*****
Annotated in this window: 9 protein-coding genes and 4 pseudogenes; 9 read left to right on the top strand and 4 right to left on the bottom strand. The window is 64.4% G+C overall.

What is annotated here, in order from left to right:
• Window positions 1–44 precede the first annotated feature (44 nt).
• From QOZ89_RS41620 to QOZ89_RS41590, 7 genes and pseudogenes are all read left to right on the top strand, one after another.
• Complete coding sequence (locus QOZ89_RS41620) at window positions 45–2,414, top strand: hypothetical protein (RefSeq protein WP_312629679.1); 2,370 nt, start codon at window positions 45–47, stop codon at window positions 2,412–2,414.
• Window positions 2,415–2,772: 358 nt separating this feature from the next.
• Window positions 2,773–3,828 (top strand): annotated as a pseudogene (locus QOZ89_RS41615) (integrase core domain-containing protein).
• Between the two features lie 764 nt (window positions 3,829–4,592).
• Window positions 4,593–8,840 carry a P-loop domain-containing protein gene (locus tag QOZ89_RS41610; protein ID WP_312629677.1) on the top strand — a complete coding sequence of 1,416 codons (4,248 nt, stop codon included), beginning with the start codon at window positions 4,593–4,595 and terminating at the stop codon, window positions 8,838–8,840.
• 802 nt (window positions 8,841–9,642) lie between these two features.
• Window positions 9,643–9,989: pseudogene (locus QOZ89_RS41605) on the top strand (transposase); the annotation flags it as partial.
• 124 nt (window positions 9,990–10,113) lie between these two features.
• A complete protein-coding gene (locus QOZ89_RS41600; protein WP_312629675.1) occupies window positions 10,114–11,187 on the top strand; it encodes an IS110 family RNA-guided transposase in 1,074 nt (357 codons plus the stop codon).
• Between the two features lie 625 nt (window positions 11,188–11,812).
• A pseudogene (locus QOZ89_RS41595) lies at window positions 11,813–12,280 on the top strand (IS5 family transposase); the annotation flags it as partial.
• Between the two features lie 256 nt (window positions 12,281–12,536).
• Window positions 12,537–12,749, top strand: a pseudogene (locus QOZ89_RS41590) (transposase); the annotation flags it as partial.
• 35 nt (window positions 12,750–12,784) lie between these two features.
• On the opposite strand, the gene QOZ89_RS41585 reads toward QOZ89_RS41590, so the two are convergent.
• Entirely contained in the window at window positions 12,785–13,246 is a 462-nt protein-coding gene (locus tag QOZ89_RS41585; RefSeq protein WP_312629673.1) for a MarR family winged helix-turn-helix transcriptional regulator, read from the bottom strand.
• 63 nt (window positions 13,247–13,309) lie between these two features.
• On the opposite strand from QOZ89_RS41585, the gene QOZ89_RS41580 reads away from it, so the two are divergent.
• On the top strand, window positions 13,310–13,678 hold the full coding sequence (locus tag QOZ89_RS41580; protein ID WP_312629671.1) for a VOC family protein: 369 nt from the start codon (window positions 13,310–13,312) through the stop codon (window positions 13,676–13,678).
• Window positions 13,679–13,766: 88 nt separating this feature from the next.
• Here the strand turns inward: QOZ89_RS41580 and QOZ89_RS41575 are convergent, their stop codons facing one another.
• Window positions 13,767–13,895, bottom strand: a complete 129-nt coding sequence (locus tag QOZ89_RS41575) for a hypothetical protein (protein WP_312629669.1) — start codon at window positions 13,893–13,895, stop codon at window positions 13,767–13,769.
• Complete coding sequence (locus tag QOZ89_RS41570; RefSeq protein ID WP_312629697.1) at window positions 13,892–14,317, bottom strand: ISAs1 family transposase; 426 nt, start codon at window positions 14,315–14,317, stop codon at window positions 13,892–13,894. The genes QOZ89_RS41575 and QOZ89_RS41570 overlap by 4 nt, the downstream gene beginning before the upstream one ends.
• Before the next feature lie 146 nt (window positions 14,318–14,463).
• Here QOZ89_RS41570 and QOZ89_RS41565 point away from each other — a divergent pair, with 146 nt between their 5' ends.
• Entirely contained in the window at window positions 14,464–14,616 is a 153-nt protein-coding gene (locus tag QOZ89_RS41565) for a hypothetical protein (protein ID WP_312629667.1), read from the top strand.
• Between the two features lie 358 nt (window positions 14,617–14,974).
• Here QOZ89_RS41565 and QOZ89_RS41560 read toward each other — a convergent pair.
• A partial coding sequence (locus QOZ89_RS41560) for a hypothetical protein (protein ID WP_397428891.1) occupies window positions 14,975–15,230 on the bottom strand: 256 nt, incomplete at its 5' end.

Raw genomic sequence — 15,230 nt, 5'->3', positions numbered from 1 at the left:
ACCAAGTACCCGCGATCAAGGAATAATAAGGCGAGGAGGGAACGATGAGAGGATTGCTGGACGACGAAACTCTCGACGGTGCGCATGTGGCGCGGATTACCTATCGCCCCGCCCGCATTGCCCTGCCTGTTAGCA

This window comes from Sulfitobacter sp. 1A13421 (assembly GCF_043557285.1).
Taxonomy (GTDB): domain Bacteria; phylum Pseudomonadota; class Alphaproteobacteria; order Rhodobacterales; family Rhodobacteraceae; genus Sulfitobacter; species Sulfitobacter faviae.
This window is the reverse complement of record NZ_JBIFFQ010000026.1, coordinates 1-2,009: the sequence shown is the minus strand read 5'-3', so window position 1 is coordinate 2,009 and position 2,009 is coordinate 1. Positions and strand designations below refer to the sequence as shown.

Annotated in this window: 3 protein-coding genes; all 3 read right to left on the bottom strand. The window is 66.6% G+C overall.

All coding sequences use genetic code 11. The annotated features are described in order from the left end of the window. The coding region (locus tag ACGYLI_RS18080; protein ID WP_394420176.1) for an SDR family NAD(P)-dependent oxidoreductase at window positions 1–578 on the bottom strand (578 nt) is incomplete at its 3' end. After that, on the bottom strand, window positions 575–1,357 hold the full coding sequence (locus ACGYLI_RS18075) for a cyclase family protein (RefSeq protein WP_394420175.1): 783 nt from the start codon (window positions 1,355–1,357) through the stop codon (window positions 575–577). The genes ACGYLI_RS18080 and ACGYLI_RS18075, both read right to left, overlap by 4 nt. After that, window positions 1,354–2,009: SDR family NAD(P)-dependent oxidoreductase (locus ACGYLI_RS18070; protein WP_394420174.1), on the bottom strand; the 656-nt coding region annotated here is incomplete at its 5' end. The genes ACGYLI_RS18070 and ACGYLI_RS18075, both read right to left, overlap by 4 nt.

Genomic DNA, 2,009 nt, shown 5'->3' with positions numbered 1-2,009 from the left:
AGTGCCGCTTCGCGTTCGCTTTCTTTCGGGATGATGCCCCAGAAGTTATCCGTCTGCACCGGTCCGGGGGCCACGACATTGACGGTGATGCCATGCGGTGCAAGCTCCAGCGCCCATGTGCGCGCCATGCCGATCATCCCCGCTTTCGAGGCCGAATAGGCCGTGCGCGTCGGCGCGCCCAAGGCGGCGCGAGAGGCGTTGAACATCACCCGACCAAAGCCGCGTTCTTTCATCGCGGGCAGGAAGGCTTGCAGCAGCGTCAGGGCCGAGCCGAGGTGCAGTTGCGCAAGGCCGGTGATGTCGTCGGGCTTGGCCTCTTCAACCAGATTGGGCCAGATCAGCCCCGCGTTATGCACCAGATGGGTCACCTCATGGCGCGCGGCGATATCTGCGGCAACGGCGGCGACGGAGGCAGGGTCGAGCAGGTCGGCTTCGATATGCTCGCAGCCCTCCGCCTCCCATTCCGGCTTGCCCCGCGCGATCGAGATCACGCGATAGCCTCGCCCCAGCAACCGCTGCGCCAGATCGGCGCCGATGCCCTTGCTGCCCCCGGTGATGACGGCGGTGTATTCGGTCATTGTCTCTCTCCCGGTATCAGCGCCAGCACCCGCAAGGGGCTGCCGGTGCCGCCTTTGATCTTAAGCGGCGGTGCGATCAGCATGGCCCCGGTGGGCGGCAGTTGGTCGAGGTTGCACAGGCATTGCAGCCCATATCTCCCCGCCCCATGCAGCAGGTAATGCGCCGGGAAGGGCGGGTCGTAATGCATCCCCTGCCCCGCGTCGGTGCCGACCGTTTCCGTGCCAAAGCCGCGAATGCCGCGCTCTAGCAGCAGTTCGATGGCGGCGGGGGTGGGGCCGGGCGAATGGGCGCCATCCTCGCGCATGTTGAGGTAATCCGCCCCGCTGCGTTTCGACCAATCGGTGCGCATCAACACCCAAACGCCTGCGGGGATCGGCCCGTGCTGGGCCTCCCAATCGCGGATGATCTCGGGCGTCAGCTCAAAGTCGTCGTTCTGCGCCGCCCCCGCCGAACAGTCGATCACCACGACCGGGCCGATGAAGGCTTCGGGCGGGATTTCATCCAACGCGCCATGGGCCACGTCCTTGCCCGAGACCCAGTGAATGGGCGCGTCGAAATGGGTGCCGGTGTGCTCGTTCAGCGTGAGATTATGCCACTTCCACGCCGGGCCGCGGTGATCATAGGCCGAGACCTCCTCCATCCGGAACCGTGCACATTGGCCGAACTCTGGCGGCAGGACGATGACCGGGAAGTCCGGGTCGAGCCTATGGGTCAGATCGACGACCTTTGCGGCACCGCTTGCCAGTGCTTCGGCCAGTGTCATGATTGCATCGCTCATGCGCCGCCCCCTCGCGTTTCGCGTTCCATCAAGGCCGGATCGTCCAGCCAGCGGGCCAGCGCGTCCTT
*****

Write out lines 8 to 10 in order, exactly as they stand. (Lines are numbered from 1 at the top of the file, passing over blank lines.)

• Between the two features lie 764 nt (window positions 3,829–4,592).
• Window positions 4,593–8,840 carry a P-loop domain-containing protein gene (locus tag QOZ89_RS41610; protein ID WP_312629677.1) on the top strand — a complete coding sequence of 1,416 codons (4,248 nt, stop codon included), beginning with the start codon at window positions 4,593–4,595 and terminating at the stop codon, window positions 8,838–8,840.
• 802 nt (window positions 8,841–9,642) lie between these two features.